In the recent literature of social science, corporatism (or neo-corporatism) lacks negative connotation. In the writings of Philippe Schmitter, Gerhard Lehmbruch, and their followers, "neo-corporatism" refers to social arrangements dominated by tri-partite bargaining between unions, the private sector (capital), and government. Such bargaining is oriented toward (a) dividing the productivity gains created in the economy "fairly" among the social partners and (b) gaining wage restraint in recessionary or inflationary periods.

Most political economists believe that such neo-corporatist arrangements are only possible in societies in which labor is highly organized and various labor unions are hierarchically organized in a single labor federation. Such "encompassing" unions bargain on behalf of all workers, and they have a strong incentive to balance the employment cost of high wages against the real income consequences of small wage gains. Many of the small, open European economies, such as Swedenmarker, Austriamarker, Norwaymarker, Irelandmarker, Belgiummarker and the Netherlandsmarker fit this classification. In the work of some scholars, such as Peter J. Katzenstein, neo-corporatist arrangements enable small open economies to effectively manage their relationship with the global economy. The adjustment to trade shocks occurs through a bargaining process in which the costs of adjustment are distributed evenly ("fairly") among the social partners.

Examples of modern neocorporatism include the ILO Conference, the Economic and Social Committee of the European Union, the collective agreement arrangements of the Scandinavian countries, the Dutchmarker Poldermodel system of consensus, and the Republic of Irelandmarker's system of Social Partnership. In Australia, the Labor Party governments of 1983-96 fostered a set of policies known as The Accord, under which the Australian Council of Trade Unions agreed to hold back demands for pay increases, the compensation being increased expenditure on the "social wage", Prime Minister Paul Keating's name for broad-based welfare programs. In Singaporemarker, the National Wages Council and other state-created entities form a tripartite arrangement between the major trade unions (NTUC), employers, and the Government that co-ordinates the national economy. In Italymarker, the Carlo Azeglio Ciampi administration inaugurated in July 23' 1993 a concertation ( ) policy of peaceful agreement on salary rates between government, the three main trade unions and the Confindustria employers' federation. Before that, salary augmentations were always beset by strike. In 2001 the Silvio Berlusconi administration put an end to concertation.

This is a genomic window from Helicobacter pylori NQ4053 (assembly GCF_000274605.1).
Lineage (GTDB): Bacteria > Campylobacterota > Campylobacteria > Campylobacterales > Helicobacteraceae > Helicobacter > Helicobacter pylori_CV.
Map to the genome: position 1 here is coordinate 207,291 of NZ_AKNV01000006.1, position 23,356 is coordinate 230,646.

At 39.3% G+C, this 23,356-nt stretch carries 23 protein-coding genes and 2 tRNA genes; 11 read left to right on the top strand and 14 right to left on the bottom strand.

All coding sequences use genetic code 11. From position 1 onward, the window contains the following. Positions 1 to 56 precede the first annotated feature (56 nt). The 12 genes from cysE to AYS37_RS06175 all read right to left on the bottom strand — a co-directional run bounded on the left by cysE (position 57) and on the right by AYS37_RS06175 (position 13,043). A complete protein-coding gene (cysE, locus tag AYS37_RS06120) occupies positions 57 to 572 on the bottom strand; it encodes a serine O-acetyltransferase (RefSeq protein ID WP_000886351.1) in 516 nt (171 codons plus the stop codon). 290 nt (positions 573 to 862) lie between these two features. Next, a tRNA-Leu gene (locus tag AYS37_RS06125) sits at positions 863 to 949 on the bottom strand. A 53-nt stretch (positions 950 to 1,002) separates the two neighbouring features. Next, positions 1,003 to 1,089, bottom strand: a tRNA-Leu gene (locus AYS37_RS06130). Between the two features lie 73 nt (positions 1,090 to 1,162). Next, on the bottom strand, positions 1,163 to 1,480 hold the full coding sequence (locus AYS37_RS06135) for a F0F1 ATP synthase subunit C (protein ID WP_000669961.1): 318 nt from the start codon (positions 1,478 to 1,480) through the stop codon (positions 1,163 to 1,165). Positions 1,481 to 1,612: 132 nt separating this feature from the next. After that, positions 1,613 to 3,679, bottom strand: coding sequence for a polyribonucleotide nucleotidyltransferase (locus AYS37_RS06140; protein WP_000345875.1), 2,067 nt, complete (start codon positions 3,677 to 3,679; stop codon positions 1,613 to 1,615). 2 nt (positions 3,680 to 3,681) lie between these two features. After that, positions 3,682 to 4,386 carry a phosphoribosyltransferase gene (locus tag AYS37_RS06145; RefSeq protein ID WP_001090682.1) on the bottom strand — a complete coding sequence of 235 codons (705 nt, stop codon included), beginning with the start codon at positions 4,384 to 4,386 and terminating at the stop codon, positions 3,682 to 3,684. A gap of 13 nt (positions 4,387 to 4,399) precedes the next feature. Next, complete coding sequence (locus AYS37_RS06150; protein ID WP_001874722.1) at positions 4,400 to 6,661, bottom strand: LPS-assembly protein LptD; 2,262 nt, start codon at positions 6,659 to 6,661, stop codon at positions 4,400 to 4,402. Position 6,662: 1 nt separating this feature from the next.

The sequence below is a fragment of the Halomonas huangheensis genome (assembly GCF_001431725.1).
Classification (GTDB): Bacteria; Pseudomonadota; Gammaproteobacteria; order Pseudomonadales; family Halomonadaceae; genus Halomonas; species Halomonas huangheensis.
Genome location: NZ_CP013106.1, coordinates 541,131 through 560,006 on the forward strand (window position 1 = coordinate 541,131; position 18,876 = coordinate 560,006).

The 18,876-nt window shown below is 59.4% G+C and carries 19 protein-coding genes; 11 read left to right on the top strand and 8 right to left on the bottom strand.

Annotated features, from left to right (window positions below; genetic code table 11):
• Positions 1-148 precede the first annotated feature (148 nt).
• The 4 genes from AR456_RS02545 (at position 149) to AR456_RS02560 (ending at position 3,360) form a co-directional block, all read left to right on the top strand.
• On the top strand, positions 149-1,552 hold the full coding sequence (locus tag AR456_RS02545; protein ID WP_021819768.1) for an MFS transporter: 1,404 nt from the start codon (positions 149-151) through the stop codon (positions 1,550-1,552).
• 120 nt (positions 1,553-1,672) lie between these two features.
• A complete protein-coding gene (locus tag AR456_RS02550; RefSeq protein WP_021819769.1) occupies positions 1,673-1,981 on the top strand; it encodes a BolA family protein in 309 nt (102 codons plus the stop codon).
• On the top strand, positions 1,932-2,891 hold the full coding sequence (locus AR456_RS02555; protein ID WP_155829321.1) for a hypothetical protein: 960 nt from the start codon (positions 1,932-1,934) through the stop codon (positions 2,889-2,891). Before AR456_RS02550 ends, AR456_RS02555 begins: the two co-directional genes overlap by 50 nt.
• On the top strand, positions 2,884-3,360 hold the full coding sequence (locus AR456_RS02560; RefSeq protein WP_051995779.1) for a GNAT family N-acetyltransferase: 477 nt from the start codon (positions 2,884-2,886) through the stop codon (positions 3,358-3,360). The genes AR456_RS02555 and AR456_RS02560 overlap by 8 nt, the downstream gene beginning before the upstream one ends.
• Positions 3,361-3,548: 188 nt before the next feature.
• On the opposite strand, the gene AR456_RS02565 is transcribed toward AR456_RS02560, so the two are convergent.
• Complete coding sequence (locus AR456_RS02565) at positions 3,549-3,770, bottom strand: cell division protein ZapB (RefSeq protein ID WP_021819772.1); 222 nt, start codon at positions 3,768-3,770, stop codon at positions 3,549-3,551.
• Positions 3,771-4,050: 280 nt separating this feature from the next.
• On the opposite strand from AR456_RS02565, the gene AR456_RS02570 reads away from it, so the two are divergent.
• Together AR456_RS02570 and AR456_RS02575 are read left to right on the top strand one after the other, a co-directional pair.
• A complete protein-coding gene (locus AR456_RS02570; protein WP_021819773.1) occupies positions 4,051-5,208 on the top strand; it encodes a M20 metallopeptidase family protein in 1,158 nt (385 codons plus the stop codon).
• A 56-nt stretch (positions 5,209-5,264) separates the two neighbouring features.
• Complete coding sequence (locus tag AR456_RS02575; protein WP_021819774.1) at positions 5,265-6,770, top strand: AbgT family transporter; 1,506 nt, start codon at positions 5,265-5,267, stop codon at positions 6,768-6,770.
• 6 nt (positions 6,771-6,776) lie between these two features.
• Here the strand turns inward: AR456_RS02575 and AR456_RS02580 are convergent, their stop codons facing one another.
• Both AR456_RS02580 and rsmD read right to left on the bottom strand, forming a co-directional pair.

Most theorists agree that traditional neo-corporatism is undergoing a crisis. In many classically corporatist countries, traditional bargaining is on the retreat. This crisis is often attributed to globalization, with increasing labour mobility and competition from developing countries (see outsourcing). However, this claim is not undisputed, with nations like Singapore still strongly following neo-corporatist models.

State corporatism

While classical corporatism and its intellectual successor, neo-corporatism (and their critics) emphasize the role of corporate bodies in influencing government decision-making, corporatism used in the context of the study of authoritarian or autocratic states, particularly within East Asian studies, usually refers instead to a process by which the state uses officially-recognized organizations as a tool for restricting public participation in the political process and limiting the power of civil society.

Asian corporatism

Under such a system, as described by Jonathan Unger and Anita Chan in their essay China, Corporatism, and the East Asian Model,
" the national level the state recognizes one and only one organization (say, a national labour union, a business association, a farmers' association) as the sole representative of the sectoral interests of the individuals, enterprises or institutions that comprise that organization's assigned constituency.
The state determines which organizations will be recognized as legitimate and forms an unequal partnership of sorts with such organizations.
The associations sometimes even get channelled into the policy-making processes and often help implement state policy on the government's behalf."

By establishing itself as the arbitrator of legitimacy and assigning responsibility for a particular constituency with one sole organization, the state limits the number of players with which it must negotiate its policies and co-opts their leadership into policing their own members. This arrangement is not limited to economic organizations such as business groups or trade unions; examples can also include social or religious groups. Examples abound, but one such would be the People's Republic of Chinamarker's Islamic Association of China, in which the state actively intervenes in the appointment of imams and controls the educational contents of their seminaries, which must be approved by the government to operate and which feature courses on "patriotic reeducation". Another example is the phenomenon known as "Japan, Inc.", in which major industrial conglomerates and their dependent workforces were consciously manipulated by the Japanese MITImarker to maximize post-war economic growth.